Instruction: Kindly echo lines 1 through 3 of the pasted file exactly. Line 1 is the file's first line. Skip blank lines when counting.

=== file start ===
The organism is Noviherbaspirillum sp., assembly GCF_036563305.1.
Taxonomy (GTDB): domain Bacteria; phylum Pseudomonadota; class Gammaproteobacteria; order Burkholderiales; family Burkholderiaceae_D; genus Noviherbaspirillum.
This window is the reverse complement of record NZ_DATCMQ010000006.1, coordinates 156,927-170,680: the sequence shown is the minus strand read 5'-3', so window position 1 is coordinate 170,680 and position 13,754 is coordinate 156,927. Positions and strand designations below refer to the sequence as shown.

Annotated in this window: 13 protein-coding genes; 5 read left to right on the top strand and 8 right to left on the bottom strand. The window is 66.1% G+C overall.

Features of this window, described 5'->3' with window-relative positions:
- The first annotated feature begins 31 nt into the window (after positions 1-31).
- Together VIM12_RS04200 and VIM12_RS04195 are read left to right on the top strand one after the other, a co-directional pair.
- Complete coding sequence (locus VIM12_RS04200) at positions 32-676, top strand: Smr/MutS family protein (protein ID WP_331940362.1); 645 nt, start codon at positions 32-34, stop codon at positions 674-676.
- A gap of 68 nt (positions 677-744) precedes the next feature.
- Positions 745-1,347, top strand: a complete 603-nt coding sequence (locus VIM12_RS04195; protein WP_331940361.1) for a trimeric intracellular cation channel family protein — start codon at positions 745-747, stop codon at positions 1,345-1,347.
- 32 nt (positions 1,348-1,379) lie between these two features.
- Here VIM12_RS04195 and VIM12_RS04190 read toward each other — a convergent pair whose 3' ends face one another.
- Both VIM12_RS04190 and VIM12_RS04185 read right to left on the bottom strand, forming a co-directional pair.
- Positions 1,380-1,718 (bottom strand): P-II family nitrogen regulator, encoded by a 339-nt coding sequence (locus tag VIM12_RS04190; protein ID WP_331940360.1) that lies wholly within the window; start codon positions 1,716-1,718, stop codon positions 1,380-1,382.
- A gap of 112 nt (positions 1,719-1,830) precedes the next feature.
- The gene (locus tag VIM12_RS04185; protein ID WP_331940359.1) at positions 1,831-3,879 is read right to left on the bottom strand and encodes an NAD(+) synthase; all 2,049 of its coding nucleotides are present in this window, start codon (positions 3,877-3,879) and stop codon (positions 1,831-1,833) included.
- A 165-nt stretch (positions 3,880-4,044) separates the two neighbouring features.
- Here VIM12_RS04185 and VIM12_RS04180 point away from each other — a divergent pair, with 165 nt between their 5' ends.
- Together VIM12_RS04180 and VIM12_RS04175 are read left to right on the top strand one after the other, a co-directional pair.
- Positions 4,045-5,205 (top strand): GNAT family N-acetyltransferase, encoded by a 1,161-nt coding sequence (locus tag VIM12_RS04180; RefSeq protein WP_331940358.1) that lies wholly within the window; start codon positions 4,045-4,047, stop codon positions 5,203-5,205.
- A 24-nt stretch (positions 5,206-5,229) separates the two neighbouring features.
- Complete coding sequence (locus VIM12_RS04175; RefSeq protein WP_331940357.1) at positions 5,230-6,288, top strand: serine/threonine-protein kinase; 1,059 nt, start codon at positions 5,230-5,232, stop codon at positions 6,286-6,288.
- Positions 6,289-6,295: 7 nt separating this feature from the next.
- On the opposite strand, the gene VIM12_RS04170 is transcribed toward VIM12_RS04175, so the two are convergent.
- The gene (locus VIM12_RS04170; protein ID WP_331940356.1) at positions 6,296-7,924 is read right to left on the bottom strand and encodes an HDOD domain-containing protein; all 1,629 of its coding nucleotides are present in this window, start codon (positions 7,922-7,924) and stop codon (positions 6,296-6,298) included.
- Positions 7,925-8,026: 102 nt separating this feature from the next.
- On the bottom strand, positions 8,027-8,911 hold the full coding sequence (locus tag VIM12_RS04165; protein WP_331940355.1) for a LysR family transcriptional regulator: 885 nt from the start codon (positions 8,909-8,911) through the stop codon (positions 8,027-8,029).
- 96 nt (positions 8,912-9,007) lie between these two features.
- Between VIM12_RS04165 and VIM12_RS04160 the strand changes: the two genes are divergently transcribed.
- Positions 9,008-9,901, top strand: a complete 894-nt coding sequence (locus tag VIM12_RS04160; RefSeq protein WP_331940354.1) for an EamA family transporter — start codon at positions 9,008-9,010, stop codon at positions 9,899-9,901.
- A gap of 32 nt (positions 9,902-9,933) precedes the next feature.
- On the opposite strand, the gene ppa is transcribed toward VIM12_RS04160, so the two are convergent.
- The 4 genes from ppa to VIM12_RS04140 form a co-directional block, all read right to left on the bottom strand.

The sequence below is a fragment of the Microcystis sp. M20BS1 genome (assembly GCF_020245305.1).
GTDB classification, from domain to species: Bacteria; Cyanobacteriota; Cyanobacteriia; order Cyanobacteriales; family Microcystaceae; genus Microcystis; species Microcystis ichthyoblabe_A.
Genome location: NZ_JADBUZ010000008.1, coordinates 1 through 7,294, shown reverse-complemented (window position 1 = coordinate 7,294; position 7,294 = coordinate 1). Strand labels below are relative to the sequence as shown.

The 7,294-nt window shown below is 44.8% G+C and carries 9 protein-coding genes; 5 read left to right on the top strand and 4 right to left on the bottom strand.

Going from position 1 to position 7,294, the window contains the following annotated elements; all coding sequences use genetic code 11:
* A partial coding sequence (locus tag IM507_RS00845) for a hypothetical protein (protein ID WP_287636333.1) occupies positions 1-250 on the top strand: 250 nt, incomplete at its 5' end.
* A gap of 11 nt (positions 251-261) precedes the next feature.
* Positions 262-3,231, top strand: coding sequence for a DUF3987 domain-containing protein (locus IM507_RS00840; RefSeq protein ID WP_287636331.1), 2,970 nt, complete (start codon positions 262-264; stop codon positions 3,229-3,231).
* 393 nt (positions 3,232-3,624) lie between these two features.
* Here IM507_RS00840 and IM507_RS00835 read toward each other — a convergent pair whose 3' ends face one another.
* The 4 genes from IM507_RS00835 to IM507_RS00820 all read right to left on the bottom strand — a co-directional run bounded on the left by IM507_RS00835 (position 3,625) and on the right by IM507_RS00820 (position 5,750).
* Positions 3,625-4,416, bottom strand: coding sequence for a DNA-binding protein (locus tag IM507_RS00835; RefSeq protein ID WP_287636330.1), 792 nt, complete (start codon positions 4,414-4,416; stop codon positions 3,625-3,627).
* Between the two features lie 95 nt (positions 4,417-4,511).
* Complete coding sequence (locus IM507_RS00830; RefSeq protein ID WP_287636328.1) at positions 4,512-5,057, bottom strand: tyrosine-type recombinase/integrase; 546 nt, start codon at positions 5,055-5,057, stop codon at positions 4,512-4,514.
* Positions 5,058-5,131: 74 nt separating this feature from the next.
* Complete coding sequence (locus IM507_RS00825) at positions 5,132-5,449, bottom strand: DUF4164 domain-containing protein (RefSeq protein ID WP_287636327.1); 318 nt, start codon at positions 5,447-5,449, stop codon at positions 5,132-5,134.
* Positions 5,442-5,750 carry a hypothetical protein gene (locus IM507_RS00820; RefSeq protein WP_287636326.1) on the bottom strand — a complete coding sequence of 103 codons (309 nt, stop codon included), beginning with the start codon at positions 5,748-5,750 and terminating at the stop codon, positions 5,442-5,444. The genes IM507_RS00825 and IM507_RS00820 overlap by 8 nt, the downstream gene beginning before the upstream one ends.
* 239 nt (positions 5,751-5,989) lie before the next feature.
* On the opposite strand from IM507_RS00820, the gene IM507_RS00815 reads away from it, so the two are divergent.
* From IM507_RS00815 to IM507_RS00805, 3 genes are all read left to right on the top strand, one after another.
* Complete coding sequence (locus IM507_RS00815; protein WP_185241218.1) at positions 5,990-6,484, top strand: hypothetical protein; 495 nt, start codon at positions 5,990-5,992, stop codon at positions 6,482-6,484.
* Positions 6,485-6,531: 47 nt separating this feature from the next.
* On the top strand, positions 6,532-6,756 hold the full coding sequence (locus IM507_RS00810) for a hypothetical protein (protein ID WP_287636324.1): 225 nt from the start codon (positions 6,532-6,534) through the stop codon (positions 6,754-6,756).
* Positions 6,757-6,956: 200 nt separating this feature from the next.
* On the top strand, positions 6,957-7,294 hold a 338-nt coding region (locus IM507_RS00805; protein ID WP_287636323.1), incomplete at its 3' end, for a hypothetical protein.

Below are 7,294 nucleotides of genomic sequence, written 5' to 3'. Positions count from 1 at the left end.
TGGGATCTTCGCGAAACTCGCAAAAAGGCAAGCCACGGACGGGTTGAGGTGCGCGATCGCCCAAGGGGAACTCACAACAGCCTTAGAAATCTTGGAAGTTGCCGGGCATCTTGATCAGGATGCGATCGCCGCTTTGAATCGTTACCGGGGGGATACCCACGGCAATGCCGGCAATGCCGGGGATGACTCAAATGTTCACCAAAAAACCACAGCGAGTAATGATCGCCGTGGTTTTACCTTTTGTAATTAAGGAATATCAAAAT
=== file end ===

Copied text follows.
The organism is Noviherbaspirillum sp., assembly GCF_036563305.1.
Taxonomy (GTDB): domain Bacteria; phylum Pseudomonadota; class Gammaproteobacteria; order Burkholderiales; family Burkholderiaceae_D; genus Noviherbaspirillum.
This window is the reverse complement of record NZ_DATCMQ010000006.1, coordinates 156,927-170,680: the sequence shown is the minus strand read 5'-3', so window position 1 is coordinate 170,680 and position 13,754 is coordinate 156,927. Positions and strand designations below refer to the sequence as shown.